Posted by: rbbadger | September 30, 2011

R. Jelani Eddington

As far as theatre organs go, Wurlitzer was the most prominent name, though many other builders such as Kimball (who did the first rebuilding and expansion of the Mormon Tabernacle Organ) and even the late, lamented M.P. Möller made theatre organs.  Other famous names in the theatre organ world were Robert-Morton of Los Angeles, Compton of England, and quite a few others. 

Back in late 19th and early 20th centuries, American cities often had huge organs built in concert halls.  An organist would be hired to perform regular concerts.  Since opera was a very expensive thing, then as now, organist would often perform transcriptions of operatic and symphonic works.  One of the most famous of these civic organists, Edwin Lemare, started out as a church organist in the Church of England.  He came to America and thrived as a civic organist and as a recitalist.  Some organists have revived this tradition of making transcriptions.  There is now a greater respect for symphonic organs, such as those built by E.M. Skinner, and even for theatre organs.

One of these transcribers, Jelani Eddington, is a talented organist known for his work with theatre organs.  According to his website, he’s also a lawyer.  I’m not sure that he practices law now, as he seems to have a pretty active career.  You can read more at www.rjeproductions.com.  Here, he plays his transcription of the William Tell Overture at Grace Baptist Church in Sarasota, FL.  The church is a proud possessor of a 1927 Wurlitzer theatre organ.  The transcription is in two parts.

I’ve written before about the massive theatre organ at the Sanfilippo Estate in Barrington Hills, IL.  Jasper Sanfilippo made his fortune in peanuts.  His company owns the Fisher brand of nuts.  So while this organ was paid for by peanuts, it certainly did not cost peanuts to build.  The bulk of the instrument is a Wurlitzer, but there are pipes from quite few other well-known organ builders.  This third video features a Leroy Anderson piece played by Mr Eddington on the organ of the Sanfilippo Estate.  Anderson is famous for “Sleigh Ride” among other works.  There is some thrilling video of the interior of the instrument.  You get to see the tremulants at work.  The tremulants provide the vibrato sounds of the organ. 

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Responses

  1. I liked the 2nd one best, probably because it is most familiar. I liked how the stage was set up with the screen so the audience could watch his hands. Pretty amazing! The third piece was fun to watch his feet & hands at the same time. Sure do wish you had access to an organ!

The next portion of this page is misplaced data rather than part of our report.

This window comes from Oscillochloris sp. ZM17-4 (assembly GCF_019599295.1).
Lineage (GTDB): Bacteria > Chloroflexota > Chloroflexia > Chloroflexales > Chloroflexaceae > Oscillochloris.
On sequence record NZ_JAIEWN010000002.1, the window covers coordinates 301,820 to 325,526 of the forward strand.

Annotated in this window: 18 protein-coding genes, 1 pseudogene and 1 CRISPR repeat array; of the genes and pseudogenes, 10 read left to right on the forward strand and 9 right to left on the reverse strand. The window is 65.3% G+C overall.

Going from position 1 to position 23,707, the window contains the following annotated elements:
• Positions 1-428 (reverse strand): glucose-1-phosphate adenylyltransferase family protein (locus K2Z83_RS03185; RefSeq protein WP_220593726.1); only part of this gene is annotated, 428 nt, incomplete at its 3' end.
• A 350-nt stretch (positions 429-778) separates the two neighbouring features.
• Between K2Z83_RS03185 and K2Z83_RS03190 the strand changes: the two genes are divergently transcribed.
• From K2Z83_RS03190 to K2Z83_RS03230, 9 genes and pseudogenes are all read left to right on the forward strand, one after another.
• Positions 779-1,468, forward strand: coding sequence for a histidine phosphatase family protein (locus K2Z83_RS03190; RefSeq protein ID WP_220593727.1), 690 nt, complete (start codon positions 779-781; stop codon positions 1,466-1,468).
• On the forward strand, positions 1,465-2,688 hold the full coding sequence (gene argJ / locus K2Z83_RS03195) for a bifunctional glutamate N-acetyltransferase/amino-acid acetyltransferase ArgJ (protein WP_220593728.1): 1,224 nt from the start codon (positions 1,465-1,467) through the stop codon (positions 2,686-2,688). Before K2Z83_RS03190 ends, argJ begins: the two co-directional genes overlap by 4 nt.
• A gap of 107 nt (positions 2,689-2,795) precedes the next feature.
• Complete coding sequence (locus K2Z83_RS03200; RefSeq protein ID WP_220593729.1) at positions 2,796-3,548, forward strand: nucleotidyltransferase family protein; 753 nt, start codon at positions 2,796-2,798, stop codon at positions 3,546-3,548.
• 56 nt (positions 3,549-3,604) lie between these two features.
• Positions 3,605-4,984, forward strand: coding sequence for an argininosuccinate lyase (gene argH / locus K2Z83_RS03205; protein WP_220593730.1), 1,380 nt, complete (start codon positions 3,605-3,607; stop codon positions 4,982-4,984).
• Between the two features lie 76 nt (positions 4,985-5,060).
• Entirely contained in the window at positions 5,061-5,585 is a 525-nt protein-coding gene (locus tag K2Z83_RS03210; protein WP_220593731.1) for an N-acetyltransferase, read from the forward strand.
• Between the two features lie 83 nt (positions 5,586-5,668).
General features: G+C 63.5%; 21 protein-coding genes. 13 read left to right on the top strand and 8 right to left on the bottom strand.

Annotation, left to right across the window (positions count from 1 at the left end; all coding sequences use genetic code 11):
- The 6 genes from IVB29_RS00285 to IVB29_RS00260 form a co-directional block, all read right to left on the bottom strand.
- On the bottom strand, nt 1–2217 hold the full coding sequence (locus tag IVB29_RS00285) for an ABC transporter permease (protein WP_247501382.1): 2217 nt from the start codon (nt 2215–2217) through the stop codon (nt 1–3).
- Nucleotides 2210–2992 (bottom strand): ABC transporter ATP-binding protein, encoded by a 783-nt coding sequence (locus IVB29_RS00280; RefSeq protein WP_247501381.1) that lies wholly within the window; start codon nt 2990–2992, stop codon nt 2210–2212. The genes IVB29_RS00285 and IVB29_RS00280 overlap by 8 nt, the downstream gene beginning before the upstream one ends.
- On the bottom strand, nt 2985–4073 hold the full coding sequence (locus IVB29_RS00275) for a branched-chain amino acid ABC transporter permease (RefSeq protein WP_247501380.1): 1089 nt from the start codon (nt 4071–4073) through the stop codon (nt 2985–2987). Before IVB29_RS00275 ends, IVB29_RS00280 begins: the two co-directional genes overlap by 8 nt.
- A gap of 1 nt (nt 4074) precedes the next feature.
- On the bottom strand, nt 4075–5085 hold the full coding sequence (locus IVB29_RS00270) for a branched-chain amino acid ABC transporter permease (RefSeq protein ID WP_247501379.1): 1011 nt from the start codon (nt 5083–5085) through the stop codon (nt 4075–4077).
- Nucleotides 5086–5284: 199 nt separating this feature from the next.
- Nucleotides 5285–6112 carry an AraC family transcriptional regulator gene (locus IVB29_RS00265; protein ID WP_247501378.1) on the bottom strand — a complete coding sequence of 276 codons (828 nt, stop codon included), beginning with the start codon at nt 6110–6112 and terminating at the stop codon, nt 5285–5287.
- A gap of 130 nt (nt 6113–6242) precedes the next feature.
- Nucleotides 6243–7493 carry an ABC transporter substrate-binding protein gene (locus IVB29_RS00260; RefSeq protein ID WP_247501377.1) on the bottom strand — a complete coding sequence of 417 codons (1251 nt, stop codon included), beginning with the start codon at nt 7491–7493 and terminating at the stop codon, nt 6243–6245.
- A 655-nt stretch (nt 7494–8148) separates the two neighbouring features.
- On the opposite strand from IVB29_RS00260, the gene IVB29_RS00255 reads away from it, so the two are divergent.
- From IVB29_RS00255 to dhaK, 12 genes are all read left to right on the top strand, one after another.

2. Hello Mr. Eddington!
    I grew up in Muncie IN and my mother Avanell Nunley kept a little boy named Jelani when she operated a Home Day Care. I am 58 years old and now live in Martin TN. where my mother (93 yrs) & father (84yrs) both live. They are both in a nursing home now and doing well. Recently, we were cleaning out some of their personal items after they were moved from their home. I came across a small newspaper clipping announcing your completion on an Internship. I vaguely remember you being at my parents home when I would come to visit occasionally. I thought I would contact you just to see if you remembered my parents. Also, I seem to recall that your father died when you were just a boy. You lived with your mother a few doors down from us on Sixth ST. If I have mistakenly contact the wrong person, please forgive me. I am not generally of the habit of contacting people who my mother kept when they were children. But for some reason, I felt the need to reach out to you. I trust you are doing well and that God is continuing to grant you favor in your going in and coming out. By the way, I remember my mother referring to you as a “VERY SMART” child.
    Sincerely,

    Robert A. Nunley

    • This isn’t Mr Eddington’s website, though I am grateful for your visit all the same. You may visit his website by clicking on the link below:

      http://www.rjeproductions.com/

      I think Mr. Eddington is a very talented organist. I wish him well in all his endeavours.

    • Robert Nunley–I just happened across your comments to Jelani Eddington, and yes, you have the right person. I’m Louise, his mom, and we certainly remember your family! I’m also very good friends still with Karen Thompson, who was a close friend of your family. Thanks for writing, and best to you and all your family. Jelani is doing very well and loves what he is doing.


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